they are invulnerable due to having made the flight before,
overconfidence, or other negative attitudes. (p. 22)
Coyne, Baldwin, and Latorella (2008) asserted that pilots
found weather knowledge and the related decision-making
process to be the most challenging during flight training.
Pilots often felt there was a lack of support in this subject
area and were left on their own to gain a deeper
understanding of weather-related information. Additionally, the
flight training environment may have more restrictive weather
minimums, reducing pilots’ ability to experience weather
phenomena. Moreover, different regions of the United States
may limit opportunities to safely gain weather experience. It is
also possible that outside of the flight training environment
the lack of supervision from a flight instructor may increase
the risk of VFR-into-IMC encounters.
Knect and Lenz (2010) contacted and interviewed 100
pilots who submitted VFR-into-IMC reports to the Aviation
Safety Reporting System. Twenty-seven of the pilots were
non-instrumented rated and encountered IMC
inadvertently. After a thorough review of qualitative and
quantitative data, the researchers concluded these pilots had
the least amount of training, aeronautical knowledge, and
experience. Additionally, the non-instrument rated pilots
flew less capable aircraft, in terms of weather technology.
Based on the results, the authors suggested a need for
training in the areas of risk perception and strategies for
avoiding/handling an IMC encounter.
Wiggins and O’Hare (2003)
evaluated pilot time
required to develop alternative plans of action when handling
adverse weather conditions. Results indicated that the less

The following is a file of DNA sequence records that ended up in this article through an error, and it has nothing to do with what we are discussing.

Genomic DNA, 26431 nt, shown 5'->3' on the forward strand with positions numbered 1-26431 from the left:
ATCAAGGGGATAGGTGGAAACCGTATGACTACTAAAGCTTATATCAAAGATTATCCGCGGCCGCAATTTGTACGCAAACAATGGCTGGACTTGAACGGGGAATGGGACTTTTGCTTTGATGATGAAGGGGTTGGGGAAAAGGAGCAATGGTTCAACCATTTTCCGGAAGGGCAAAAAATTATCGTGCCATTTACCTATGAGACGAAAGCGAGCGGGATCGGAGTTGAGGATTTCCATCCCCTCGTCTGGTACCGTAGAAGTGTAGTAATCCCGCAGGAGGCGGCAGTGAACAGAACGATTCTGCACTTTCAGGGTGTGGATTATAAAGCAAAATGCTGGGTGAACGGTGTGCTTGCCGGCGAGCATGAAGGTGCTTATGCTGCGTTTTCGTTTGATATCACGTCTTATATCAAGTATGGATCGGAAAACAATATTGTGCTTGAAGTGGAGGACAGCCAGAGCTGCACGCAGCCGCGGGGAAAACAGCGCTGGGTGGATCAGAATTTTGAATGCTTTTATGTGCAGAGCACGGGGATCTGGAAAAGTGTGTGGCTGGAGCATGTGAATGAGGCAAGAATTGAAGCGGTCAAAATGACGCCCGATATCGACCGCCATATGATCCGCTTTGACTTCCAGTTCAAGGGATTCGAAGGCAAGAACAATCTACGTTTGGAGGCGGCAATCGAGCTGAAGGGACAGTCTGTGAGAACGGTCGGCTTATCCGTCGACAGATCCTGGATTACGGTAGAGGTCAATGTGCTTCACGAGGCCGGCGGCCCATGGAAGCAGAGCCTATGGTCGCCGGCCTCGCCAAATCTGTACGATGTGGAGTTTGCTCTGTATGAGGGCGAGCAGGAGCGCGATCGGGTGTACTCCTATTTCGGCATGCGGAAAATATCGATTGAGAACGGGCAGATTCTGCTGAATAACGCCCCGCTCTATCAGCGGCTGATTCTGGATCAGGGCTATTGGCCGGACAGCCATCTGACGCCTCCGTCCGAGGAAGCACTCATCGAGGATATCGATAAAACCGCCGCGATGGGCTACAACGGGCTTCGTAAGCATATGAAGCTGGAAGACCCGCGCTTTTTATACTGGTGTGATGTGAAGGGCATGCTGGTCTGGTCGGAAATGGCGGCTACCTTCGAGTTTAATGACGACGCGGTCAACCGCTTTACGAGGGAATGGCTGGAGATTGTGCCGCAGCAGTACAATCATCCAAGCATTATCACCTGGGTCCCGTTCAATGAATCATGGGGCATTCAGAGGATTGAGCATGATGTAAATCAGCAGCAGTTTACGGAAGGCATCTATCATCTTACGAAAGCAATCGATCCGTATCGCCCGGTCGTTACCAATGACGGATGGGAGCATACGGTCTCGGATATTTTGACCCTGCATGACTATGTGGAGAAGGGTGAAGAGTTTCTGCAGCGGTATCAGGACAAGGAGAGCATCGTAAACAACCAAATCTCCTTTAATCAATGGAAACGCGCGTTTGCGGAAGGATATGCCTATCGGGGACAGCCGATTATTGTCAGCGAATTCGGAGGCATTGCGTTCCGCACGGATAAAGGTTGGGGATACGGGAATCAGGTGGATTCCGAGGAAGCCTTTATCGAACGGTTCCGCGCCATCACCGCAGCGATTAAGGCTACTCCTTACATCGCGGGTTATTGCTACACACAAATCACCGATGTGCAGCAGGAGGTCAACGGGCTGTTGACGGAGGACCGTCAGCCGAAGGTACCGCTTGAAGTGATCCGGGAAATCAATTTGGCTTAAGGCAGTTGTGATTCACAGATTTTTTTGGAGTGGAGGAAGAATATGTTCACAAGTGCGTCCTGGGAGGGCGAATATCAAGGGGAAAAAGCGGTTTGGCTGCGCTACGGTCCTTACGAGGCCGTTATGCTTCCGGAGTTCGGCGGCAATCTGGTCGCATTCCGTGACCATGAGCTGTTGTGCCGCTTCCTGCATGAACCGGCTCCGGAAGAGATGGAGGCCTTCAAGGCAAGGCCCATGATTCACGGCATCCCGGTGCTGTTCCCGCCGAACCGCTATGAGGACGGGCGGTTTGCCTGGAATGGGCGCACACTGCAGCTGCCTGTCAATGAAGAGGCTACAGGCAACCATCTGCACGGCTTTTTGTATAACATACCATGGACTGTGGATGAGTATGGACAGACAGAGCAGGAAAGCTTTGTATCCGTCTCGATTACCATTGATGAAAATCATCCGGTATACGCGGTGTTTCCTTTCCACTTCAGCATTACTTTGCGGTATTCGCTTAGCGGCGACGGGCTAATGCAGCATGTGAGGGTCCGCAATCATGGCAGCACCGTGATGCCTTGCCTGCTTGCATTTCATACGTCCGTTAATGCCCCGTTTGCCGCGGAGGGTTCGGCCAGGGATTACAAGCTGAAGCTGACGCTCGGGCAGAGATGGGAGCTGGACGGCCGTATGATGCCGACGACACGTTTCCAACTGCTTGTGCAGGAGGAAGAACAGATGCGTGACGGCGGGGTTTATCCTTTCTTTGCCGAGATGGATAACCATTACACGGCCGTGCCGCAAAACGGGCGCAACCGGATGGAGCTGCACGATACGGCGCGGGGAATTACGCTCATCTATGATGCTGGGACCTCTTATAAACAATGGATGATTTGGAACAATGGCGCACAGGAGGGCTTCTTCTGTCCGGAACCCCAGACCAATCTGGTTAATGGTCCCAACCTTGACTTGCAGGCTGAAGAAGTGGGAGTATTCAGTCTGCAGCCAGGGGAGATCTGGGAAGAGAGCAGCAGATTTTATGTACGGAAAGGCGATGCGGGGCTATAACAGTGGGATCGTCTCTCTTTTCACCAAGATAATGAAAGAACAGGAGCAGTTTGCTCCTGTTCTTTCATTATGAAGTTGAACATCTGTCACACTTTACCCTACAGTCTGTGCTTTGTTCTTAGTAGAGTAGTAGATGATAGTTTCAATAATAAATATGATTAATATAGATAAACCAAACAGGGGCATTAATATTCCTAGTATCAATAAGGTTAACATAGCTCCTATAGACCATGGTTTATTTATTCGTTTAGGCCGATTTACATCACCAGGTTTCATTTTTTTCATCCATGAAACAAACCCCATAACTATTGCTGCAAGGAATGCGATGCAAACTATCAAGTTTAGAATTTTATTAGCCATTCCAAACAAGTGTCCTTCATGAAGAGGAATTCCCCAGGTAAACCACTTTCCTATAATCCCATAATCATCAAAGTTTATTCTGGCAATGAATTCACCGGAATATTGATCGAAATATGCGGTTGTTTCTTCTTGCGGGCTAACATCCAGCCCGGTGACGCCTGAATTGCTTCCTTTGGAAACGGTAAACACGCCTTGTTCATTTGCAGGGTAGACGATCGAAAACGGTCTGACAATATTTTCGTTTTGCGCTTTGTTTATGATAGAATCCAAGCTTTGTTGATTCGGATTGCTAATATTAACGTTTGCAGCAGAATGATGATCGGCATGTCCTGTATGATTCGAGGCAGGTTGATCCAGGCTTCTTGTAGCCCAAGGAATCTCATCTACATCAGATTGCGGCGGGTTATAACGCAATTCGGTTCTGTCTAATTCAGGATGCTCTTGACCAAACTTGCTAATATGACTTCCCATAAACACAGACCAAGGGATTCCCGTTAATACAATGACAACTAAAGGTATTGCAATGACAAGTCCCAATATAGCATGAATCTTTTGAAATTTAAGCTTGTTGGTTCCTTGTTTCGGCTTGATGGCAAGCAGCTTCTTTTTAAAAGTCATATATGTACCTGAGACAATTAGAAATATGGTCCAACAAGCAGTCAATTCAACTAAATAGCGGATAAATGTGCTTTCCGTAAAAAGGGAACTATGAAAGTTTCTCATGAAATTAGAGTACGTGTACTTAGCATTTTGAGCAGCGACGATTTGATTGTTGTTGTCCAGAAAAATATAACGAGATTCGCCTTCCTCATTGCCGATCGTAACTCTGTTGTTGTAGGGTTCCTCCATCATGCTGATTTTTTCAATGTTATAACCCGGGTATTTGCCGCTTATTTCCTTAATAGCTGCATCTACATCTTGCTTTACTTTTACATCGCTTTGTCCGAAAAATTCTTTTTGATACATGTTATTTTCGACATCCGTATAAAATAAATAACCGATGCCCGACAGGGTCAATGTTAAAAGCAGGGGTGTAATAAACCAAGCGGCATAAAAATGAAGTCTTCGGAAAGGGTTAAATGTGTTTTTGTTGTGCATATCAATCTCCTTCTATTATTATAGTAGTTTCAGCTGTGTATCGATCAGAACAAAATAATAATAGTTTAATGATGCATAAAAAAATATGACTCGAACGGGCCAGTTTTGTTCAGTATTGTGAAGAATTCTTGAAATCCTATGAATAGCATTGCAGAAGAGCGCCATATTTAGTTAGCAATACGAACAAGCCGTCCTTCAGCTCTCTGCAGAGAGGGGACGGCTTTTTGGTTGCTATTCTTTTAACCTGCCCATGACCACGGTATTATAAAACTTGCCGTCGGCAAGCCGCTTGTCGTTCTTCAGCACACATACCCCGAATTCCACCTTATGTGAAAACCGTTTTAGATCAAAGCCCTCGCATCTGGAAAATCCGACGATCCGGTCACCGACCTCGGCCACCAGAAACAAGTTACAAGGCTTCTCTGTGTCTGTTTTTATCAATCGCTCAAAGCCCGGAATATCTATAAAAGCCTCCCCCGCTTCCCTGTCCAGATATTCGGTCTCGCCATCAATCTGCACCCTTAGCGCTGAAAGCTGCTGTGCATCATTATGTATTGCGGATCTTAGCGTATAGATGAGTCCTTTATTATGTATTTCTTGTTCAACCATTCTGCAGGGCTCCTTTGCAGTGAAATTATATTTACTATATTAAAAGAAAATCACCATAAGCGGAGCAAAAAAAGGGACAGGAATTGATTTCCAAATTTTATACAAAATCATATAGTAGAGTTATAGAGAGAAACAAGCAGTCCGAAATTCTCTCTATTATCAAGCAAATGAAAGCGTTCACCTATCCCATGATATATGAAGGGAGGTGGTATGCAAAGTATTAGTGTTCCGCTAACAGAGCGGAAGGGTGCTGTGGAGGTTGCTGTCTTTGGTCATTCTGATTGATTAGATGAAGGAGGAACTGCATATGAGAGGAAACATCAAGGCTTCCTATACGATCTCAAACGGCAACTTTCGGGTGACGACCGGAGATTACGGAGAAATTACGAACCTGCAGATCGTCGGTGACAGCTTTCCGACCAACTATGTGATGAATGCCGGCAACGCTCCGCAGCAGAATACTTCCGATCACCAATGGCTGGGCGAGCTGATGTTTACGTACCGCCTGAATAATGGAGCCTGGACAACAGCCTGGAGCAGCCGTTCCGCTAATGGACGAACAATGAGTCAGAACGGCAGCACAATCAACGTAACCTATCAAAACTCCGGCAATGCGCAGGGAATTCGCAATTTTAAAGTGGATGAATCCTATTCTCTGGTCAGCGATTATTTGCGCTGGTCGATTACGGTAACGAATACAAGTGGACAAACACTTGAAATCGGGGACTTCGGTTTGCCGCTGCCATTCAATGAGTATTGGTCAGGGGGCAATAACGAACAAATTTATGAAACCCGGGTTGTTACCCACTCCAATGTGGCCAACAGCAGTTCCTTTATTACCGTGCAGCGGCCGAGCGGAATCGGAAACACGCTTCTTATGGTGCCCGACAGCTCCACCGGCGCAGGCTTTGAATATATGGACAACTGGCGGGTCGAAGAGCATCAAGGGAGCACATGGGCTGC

experience a pilot had, the longer it took to develop an
alternative course of action. Follow-up research indicated
cue-based training could improve time to make
(Wiggins & O’Hare, 2003)
Hunter, Martinussen, Wiggins, and O’Hare (2011)
investigated personal characteristics of pilots who survived
VFR-into-IMC encounters using pilot judgment, hazardous
events, and personal minimums scales. Demographic and
flight experience data were also collected during the study.
Usable data were collected from 364 participants.
Participants were categorized into three groups: 144 who
indicated they experienced flying into weather (both
deliberately and inadvertently), 114 who had conducted a
flight in which weather conditions were a concern, and 106
who reported no flights for which weather was entered or
was a major concern. The two former groups were used for
primary analyses. Notable results from the study led to a
discussion pertinent to pilot training. The authors suggested
an emphasis of educating pilots on the importance of using
a weather briefer, teaching them how to develop
conservative personal minimums, and developing more detailed
Previous research indicated the need for better training
to mitigate the risks of VFR-into-IMC encounters. Two
primary aspects come into play when attempting to enhance
current training practices: (1) selection of topics to include
in the training and (2) consideration of various instructional
delivery platforms. Based on an evaluation of previous
literature, two major topics arise: weather information and
aeronautical decision-making pertaining to VFR-into-IMC.
The next section explores research pertaining to
Justification for Selected Instructional Methods
Researchers of the current study utilized two training
protocols. One was an online module and the second was a
workshop. The two instructional methods were selected
because of promising potential or the need for further
research based on extant literature. A number of researchers
have investigated the utilization of online training
courses, due to their increasingly widespread use.
examined articles from an online database to
determine the effectiveness of web-based training modules